CRUMBS! Commandline navigation tool for Powershell

Penfold from Dangermouse and the word Crumbs!

I live on the commandline as much as possible (which is not nearly enough) and hence spend a lot of time navigating from one place to another. But, as much time as I spend navigating, I spend considerably more time thinking about ways to improve it.

One tool I've come up with is a set of functions that I call:

CRUMBS!*

* Pronounced "CRUMBS!" in the voice of Penfold from Dangermouse. (I realize that my American readers are probably unfamiliar with concepts like "Penfold" and "Dangermouse" so I'll give you a few minutes to look up those concepts, watch a few episodes on the YouTube, learn about The Goodies while you're there, etc.)


download crumbs.ps1 (dot it)


crumbs at github


To use it, download it, open powershell and 'dot' the file, i.e. execute: ". .\crumbs.ps1"

Crumbs consists of two functions: crumb and crumbs. It borrows a metaphor from the story of Hansel and Gretel. You may recall that they dropped breadcrumbs in order to find their way back. Although in this case the breadcrumbs are more like transwarp teleportation wormholes that let you zing across space and time. And there's no birds that eat the crumbs nor are there any gingerbread houses or cannibalistic witches. But I digress.

Here's how you use the two functions.

Let us say that you're in some deeply nested folder which you might want to get back to. Use the crumb command to drop a crumb:

PS C:\Work\Scratch\Pyjamas\Carousel Fandango\Rhubarb\> crumb

There. You dropped a crumb and now you'll be able to get back to that location. Let's go somewhere else...

PS C:\Work\Scratch\Pyjamas\Carousel Fandango\Rhubarb\> cd C:\Play\Games
PS C:\Play\Games> crumbs
0 -> C:\Work\Scratch\Pyjamas\Carousel Fandango\Rhubarb
PS C:\Play\Games> crumb
PS C:\Play\Games> crumbs
0 -> C:\Work\Scratch\Pyjamas\Carousel Fandango\Rhubarb
1 -> C:\Play\Games
 

Did you see that? When we called the crumbs command, it listed allllll of our crumbs... (we happened to only have one crumb) and it said that the id for that crumb was number zero. Then we added another crumb and saw it was number 1 in the list of crumbs.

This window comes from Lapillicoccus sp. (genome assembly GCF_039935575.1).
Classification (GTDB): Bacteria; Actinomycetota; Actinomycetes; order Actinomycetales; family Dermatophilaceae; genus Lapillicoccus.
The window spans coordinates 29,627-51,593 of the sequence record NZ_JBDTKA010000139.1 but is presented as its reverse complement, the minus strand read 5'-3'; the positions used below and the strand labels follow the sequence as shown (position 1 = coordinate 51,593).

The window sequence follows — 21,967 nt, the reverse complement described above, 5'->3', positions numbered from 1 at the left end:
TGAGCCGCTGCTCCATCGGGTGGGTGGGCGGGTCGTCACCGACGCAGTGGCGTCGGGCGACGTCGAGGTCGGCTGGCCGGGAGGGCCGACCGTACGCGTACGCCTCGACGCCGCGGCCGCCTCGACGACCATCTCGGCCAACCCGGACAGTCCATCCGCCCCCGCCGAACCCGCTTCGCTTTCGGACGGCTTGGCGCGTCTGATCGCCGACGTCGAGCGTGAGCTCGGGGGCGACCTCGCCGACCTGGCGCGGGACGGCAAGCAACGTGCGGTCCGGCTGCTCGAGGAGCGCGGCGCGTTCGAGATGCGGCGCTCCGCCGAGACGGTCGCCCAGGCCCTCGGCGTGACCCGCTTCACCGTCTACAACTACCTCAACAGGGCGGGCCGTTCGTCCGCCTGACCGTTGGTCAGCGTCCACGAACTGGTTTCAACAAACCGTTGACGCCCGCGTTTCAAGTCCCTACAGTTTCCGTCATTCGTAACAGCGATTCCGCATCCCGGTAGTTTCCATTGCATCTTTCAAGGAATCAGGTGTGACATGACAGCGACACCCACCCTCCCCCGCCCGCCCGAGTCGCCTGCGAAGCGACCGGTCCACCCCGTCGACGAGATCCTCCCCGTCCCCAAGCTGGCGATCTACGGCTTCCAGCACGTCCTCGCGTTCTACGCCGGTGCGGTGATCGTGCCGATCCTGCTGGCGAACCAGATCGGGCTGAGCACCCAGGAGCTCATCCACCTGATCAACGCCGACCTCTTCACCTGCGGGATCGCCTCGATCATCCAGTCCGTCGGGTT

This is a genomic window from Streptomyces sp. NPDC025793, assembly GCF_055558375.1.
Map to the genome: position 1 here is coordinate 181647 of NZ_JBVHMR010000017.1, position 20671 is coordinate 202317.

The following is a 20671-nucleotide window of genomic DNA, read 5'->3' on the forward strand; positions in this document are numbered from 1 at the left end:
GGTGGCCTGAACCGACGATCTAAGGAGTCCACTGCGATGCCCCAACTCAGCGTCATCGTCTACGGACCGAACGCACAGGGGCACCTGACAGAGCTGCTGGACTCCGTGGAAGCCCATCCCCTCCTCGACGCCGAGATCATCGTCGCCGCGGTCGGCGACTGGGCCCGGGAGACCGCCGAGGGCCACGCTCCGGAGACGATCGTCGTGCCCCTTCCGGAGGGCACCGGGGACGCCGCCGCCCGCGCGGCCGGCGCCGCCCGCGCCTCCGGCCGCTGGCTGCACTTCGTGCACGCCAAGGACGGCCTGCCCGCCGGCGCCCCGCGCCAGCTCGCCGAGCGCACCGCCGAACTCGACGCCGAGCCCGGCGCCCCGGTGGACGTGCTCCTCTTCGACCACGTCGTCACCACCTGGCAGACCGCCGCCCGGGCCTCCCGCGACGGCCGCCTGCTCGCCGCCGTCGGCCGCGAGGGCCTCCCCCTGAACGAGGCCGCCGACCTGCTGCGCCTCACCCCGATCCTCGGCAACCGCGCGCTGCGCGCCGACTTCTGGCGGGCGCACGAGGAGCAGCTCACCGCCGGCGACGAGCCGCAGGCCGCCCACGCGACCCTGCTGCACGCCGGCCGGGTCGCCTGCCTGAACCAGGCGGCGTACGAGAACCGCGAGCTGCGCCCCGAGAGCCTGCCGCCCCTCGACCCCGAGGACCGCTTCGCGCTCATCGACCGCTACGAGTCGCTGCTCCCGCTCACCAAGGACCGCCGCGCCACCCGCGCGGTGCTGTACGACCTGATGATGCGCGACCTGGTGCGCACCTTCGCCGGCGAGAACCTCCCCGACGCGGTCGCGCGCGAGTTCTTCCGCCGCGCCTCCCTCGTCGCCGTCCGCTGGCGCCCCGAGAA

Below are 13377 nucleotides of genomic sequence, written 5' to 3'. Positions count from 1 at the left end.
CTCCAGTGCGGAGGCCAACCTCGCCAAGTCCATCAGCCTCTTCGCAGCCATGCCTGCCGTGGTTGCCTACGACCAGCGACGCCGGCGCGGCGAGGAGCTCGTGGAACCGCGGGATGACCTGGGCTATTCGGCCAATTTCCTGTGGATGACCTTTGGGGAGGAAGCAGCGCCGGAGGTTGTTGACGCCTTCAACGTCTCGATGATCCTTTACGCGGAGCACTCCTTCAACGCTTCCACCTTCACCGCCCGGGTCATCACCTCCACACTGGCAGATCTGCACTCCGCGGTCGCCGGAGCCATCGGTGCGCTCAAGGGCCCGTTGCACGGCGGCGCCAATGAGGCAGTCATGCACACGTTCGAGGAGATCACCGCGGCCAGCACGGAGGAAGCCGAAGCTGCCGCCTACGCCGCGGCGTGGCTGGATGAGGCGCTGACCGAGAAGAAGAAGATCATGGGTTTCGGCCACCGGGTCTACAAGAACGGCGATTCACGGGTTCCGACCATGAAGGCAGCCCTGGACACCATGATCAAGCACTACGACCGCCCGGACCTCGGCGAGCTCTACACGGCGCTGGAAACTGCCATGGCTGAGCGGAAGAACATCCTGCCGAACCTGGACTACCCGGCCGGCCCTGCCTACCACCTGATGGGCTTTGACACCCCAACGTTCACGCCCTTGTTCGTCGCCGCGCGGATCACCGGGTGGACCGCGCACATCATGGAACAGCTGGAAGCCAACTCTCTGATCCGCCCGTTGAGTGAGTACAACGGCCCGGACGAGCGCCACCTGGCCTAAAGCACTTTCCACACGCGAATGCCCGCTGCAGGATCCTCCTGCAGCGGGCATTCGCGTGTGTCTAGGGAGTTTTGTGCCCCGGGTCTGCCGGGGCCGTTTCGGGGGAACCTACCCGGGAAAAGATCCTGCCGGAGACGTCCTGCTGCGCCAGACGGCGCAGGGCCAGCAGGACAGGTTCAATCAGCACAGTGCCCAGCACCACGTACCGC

Now if we type "crumb 0" we'll jump straight back to that location...

PS C:\Play\Games> crumb 0
PS C:\Work\Scratch\Pyjamas\Carousel Fandango\Rhubarb\> 

That's pretty much it. You can drop as many crumbs as you like... well up to int.max of them I guess. And you can remove them by "minusing" them away, like so:

PS C:\Play\Games> crumb -0

(Crumb 0 deleted)

Crumbs only live for the duration of your console session. I had an idea about making a 'bake' command that would make a crumb permanent (by turning it into a 'crouton') -- but either the metaphor was stretched too far or I got hungry and went off to eat. Whatever the cause, I never got as far as the bake command.

Included in the script above are aliases, that let you type 'cr' instead of 'crumb' and 'crs' instead of 'crumbs'.

And while you're at it, go buy a Penfold 'CRUMBS!' sticker, as seen above.

Navigation in Other Worlds

Meanwhile, in the bash world they have some very cool tools to make navigating easier. In particular several tools such as autojump, z, v and fasd use the concept of 'frecency' (the combination of frequency and recency) combined with auto-completion to let you find your most likely next location in as few keystrokes as possible. Are there equivalents in Powershell? Seen one? Got one? I've just found "Jump-location" and plan to give it a spin.

Also, in the last few days I came across an approach that is not too different to crumbs Mark and Jump. There was a lengthy related discussion at hacker news.

I've implemented my own version of this as well.


download markjump.ps1 (dot it)


markjump at github


In this case there are four functions: Mark, Jump, Unmark and Marks.

With 'mark' (unlike crumb) you specify a friendly name for the current location. Then with Jump {name} you go back to it. Use marks to list all the names and locations you've marked. And with unmark {name} you can remove one from the list. (Go read the readme if you really care.)

It includes aliases 'm' for mark, 'j' for jump, and um for unmark. You might want to comment those out if they collide with other aliases you use.

Crumbs is useful for adhoc navigation tasks. Marks is useful for links you use often. (It persists across your sessions). Both are useful. Both are a bit raw. Feedback welcome.

 

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